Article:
Also typical is the hint that those voting for the FN, Brexit, Trump “far right” are stupid.
e.g. “This main cleavage crosses two other cleavages: a social one based on the level of education and integration in the job market”
Plenty of intelligent people have concluded that “globalisation” is not working for every one – and there are sound reasons why.
Big Corporations have been given license to profit by over-generous patent, trademark, and copyright protection.
Corporations are the greatest protectionists. Competitors can be shut out by the sheer weight of corporate-funded lawyers – or new regulations preventing innovative products.
Corporate history contains plenty of examples of take-overs – less designed to reduce connsumer costs but instead to remove competition.
Corporations have been allowed to shift profits away from the place of creation – a privilege denied to their small, domestic competitor.
In short, free-market capitalism – which could spread wealth around – has been badly distorted.
“Constantly describing Marine le Pen or the FN as “far right”, without a specific policy example tells us nothing other than the author detests or, fears the FN.”
Well no, actually, this is just standard terminology used by the majority of people in France to describe the party and most academics. We can have some academic debate about whether that’s correct or not, but suggesting the author has to spend three paragraphs justifying the use of that term or that he therefore “fears the FN” is complete nonsense.
You’ve then gone on to give us a rendition of the decades old (and thoroughly boring) argument that parties termed “far-right” are actually “left-wing” because they support protectionism in the economy. They’re termed far-right because of their stance on immigration – the term not referring to “right-wing economic policies” but rather being used as a kind of imprecise shorthand for a particular type of party that obsesses about immigration above all other issues. We can pedantically argue about this label all we like, or we can move on, like the rest of the world did years ago, and argue about substance. Your point here has essentially nothing, whatsoever, to do with the article you’re commenting on, you’re just sounding off at “an academic” for the sake of it.
Finally you’ve given us the classic argument that anyone who points to a clear educational split in opinion polling when it comes to support for a particular party/policy is “calling the electorate stupid”. If you’re going to call the article “less than illuminating” then coming out with knuckle-headed rubbish like this isn’t doing your credibility any favours. If educational attainment is a statistically significant predictor of an individual’s political views then any analyst worth their salt shouldn’t think twice about mentioning that. It’s a real effect, it exists, end of story. If you stop pretending that facts are offensive then we might start getting somewhere.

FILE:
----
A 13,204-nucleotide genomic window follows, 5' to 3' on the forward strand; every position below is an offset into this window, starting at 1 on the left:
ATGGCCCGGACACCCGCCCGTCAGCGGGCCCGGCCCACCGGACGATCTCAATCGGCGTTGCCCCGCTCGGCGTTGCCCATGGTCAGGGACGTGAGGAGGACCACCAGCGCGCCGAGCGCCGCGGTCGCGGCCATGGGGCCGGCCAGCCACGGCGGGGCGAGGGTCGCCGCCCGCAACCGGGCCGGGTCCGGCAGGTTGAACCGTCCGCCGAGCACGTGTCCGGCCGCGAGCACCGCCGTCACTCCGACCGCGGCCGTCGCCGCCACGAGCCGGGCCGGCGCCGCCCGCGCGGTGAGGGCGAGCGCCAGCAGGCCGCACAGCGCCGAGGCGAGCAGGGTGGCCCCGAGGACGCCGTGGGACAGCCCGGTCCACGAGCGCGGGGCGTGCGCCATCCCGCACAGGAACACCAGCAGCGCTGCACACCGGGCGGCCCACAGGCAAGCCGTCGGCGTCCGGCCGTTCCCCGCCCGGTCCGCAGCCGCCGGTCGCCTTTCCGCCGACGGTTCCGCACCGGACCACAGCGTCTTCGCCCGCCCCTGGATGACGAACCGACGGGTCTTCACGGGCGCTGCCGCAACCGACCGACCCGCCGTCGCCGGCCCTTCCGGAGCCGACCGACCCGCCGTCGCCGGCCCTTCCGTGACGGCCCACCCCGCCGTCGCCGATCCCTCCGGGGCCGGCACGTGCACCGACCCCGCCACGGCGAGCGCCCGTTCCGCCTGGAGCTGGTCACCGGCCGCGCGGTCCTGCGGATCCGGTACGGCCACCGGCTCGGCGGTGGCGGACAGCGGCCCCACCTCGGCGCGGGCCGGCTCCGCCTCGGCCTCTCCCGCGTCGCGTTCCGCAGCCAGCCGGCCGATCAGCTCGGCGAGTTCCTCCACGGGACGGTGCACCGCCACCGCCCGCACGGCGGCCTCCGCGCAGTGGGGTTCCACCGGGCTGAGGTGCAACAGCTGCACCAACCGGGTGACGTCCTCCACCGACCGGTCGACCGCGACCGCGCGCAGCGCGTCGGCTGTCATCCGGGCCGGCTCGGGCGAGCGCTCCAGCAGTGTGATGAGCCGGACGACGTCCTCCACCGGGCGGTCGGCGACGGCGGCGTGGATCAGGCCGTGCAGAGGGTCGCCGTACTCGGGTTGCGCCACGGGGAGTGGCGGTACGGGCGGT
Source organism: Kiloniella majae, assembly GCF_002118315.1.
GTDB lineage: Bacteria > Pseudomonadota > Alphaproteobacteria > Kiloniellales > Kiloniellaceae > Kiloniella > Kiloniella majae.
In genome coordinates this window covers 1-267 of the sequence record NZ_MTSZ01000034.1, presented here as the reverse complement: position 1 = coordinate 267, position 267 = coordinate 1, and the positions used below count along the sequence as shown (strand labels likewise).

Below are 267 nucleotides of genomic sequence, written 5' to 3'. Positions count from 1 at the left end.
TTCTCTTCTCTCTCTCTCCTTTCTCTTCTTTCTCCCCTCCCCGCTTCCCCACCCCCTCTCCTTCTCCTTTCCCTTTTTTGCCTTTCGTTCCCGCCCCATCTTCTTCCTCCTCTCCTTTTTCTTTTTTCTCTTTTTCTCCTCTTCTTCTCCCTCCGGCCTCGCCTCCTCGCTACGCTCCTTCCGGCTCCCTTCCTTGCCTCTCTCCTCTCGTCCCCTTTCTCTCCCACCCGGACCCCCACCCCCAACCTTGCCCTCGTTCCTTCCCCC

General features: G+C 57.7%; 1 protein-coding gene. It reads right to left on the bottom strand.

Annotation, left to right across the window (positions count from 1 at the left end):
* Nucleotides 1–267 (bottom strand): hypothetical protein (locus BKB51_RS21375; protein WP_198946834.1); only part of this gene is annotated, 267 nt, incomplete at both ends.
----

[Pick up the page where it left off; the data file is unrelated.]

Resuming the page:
When we strip all of that bland, predictable, moaning out of your comment we’re left with a fairly unobjectionable comment on globalisation. You’re right, globalisation doesn’t work for everybody. Very few people think that it does. The question is what you do about it – Le Pen thinks the answer is to put up walls and shut France off from the rest of the world, those in the centre think the answer is to put domestic policies in place that compensate those individuals who lose out. Given the potential negative side-effects of Le Pen’s strategy it’s not surprising a majority of French voters are going to opt for Macron.
“Given the potential negative side-effects of Le Pen’s strategy it’s not surprising a majority of French voters are going to opt for Macron.”
and that’s precisely what riles up Jules and his Brexiteer pals
they were banking on Geert Wilders and Marine lePen to bail Britain out of the hole Brexiteers have thrown her into … and despite being warned that it was a mistake (both Brexit and their deluded assumptions about world reality), rather than own it up, they are now full of sour grapes and trying to deflect blame the other way
talk about some immature grown old men
The Liberals are causing the death of European culture and will eventually bankrupt most countries on the continent. Socialism will not work simply because someone must pay the bills. A Socialist and Liberal government is one of thieves since they take from the tax payers without considering the economic impact and whether or not the tax payers are willing to sacrifice more of their hard earned wealth to ridiculous programs such as immigration support. If macron wins, France and the French culture is doomed forever.
woah ! a steady diet of fox news and right-wing talk shows does indeed breed crypto-fascists
congratulations Kelly payson on showing us why despite decades of France-bashing by rosbifs and yanks, they still can’t figure out that France is still thriving, not because of some gallic economic mystery, but because the very theorical assumptions about its strengths and weaknesses are so biased and stuck in ideological righteousness, that you will always get it wrong
human waste this guy is human waste!